WHAT IS A PLASTIC-FREE TOWN?

A part of the Plastic Pollution Coalition network of communities around the globe that seek to eliminate disposable plastic and to measurably reduce their overall plastic footprints. In partnership with local organizations, PPC follows three steps:

1.   Audit of common sources of plastic pollution in the community.  These sources vary significantly between geographies, but include plastic bottles, plastic bags, straws, cups, utensils and a stream of disposable plastic products, including polystyrene to-go cups and containers.

2.   Evaluation and identification of viable, locally sourced alternatives to the sources of plastic pollution.

3.   Develop a plan to reduce plastic pollution by incorporating a measurement and a reporting mechanism. These include community outreach and engagement, support for locally sourced, low-carbon footprint alternatives, and long-term monitoring.

PLASTIC BAGS

How to start a bag ban in your town: 

To start a movement to eliminate plastic bags, we believe each community has the right and obligation to decide the best way to do so.  Below we have listed some resources.
 

Step 1: Educate yourself on the dangers of plastic bags.


Step 2: Build the local movement and get citizens on board with the idea.

  • Host a screening of such informative documentaries as Bag It or Plastic Paradise as a way to get people together to talk about why a single-use bag ban might be a good idea. Check our Films page for more titles;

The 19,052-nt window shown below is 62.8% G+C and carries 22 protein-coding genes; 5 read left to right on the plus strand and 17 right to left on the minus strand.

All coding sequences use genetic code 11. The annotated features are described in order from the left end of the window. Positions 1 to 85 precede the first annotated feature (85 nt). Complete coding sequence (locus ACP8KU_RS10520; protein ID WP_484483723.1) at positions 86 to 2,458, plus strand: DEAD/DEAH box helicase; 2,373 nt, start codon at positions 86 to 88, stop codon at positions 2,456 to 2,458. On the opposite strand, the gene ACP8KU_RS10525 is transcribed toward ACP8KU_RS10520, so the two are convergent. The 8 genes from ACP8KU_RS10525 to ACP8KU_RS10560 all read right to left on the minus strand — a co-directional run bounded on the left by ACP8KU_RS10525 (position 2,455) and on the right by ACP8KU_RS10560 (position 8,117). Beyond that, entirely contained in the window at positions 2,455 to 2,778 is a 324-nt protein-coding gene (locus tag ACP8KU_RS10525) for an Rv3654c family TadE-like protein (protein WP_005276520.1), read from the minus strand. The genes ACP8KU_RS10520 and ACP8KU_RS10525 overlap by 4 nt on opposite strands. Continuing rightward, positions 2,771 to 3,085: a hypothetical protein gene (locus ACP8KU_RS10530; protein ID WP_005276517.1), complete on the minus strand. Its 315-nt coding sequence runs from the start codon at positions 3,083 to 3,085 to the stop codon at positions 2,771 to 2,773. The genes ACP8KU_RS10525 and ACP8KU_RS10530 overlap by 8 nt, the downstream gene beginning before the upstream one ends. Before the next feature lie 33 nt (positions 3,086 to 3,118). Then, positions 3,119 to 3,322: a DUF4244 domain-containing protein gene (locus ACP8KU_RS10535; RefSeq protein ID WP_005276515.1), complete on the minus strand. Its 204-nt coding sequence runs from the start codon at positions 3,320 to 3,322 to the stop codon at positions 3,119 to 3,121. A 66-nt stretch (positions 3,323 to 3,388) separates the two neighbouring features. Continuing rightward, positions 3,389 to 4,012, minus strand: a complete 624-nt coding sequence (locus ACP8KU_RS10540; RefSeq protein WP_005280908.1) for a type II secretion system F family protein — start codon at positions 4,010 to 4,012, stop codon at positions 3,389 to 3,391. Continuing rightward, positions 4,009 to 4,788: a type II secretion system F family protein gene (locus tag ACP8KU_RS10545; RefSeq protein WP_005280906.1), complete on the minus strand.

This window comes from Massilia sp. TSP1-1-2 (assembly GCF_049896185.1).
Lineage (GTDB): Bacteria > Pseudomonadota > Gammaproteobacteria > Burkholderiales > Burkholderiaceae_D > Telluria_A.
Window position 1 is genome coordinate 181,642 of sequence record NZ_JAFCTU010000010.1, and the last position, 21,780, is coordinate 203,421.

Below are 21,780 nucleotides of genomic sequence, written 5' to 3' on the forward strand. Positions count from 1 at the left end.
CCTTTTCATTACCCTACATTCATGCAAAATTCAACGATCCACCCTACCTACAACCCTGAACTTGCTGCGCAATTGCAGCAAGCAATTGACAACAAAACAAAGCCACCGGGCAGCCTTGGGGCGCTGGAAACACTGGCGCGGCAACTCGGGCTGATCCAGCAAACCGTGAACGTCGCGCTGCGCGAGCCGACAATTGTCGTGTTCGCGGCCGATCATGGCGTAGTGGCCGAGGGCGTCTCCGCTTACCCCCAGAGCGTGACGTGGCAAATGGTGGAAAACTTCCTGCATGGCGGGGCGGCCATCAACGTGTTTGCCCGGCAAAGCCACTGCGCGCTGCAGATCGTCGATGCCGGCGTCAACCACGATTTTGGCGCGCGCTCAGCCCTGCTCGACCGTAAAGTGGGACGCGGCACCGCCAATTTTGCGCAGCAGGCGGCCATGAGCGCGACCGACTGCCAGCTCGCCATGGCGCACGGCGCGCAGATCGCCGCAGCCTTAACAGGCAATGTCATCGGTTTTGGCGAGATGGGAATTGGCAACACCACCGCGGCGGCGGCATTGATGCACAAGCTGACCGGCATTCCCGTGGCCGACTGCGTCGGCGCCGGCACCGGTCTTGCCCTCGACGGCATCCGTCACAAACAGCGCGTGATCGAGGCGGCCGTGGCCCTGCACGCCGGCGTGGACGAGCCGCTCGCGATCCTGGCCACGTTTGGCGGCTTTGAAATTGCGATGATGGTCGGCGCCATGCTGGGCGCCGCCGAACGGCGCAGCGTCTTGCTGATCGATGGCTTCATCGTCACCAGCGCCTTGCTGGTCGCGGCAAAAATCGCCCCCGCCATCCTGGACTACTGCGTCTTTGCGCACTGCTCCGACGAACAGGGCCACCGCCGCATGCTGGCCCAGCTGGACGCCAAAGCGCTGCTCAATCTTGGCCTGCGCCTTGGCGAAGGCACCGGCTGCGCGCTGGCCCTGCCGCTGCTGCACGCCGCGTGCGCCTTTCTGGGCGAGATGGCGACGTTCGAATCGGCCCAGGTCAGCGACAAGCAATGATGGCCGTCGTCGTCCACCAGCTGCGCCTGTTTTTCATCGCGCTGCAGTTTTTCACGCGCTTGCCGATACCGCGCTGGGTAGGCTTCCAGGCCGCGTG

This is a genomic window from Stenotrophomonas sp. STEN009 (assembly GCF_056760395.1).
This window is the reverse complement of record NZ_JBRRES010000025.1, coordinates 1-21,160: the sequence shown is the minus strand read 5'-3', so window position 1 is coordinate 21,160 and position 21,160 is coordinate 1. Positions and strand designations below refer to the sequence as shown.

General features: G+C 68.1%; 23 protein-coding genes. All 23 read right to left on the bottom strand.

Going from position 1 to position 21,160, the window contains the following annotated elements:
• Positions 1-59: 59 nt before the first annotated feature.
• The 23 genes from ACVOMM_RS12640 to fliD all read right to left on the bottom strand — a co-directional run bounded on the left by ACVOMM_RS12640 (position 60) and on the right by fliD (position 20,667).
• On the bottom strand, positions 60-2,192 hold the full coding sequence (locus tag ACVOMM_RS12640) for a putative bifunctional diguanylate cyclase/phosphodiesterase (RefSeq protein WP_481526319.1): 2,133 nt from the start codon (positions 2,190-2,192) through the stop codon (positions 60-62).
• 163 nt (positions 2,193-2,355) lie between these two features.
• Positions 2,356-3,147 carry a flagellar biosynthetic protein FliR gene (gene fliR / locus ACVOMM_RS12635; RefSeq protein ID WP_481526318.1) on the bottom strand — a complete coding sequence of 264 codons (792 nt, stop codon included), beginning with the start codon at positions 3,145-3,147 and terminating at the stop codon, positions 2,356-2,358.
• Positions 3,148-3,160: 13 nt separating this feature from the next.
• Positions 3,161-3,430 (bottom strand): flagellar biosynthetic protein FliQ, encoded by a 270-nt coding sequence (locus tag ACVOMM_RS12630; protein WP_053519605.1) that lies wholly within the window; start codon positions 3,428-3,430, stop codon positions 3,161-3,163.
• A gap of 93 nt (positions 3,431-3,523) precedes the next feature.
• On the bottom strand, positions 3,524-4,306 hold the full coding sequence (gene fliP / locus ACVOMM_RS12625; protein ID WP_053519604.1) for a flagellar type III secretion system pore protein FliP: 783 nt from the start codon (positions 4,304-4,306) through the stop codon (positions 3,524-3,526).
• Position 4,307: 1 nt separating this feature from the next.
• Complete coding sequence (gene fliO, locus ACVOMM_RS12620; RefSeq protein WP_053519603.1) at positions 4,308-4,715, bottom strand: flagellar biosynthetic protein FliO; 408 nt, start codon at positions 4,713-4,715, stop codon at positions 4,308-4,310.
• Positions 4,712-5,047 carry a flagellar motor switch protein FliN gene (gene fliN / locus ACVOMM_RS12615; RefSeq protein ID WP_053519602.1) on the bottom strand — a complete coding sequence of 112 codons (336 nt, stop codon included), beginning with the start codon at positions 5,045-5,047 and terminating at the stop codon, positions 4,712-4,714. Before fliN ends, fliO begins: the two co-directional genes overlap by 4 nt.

• PPC’s Public Service Announcement ”Buried in Plastic” (endorsed for use by the Ad Council) and other PPC YouTube channel PSA’s and videos are available to share. Encourage your local network to run our ads as a way to further bolster community support;
  • For more ideas and to learn about community organizing, check out Surfrider’s Rise Above Plastics campaign and ChicoBag’s Advocacy Toolkit.


Step 3: Connect with others working to ban the bag.  Search the Internet for local activism groups and get their newsletters, join their Facebook pages etc. Engagement via social media is an easy, effective way to get involved!

  • The Clean Seas Coalition has worked on many successful, recent bans passed in California and shares a lot of useful information on its site.
  • Green Cities California posts single-use reduction efforts that other locales can emulate. 
  • ChicoBag hosts a map to help you find successful ordinances near you.


Step 4: Study successful ordinances.
Hundreds of bag bans have been passed throughout the world. We recommend reading through some of the model ordinances out there, including:

The website PlasticBagLaws.org also documents a host of other legislative efforts and useful links.


Step 5: Write to friends and local businesses you support.  It’s amazing how effective a simple letter can be.

  • Educate friends and local businesses and encourage them to join you in banning the bag;
  • Sample letters you can copy and paste are available here.


Step 6: Contact your local representatives.

  • Write to or call your mayor, city council members, or state representatives to voice your support for a bag ordinance and encourage other like-minded members of your community to do the same;
  • You can start a free petition to rally support and find contact info for your local representatives on your city government’s website;
  • Contact information for state representatives is available on the Bag It! movie website here.


Step 7: Keep us posted!  We will happily promote your efforts and celebrate your successes. Simply comment here or on our Facebook page and we’ll help you get the word out.


EXPANDED POLYSTYRENE (EPS) FOAM

How to start an EPS ban in your town:  

To start a movement to eliminate foam, we believe each community has the right and obligation to decide the best way to do so.  Below we have listed some resources.


Step 1: Educate yourself on the dangers of polystyrene foam.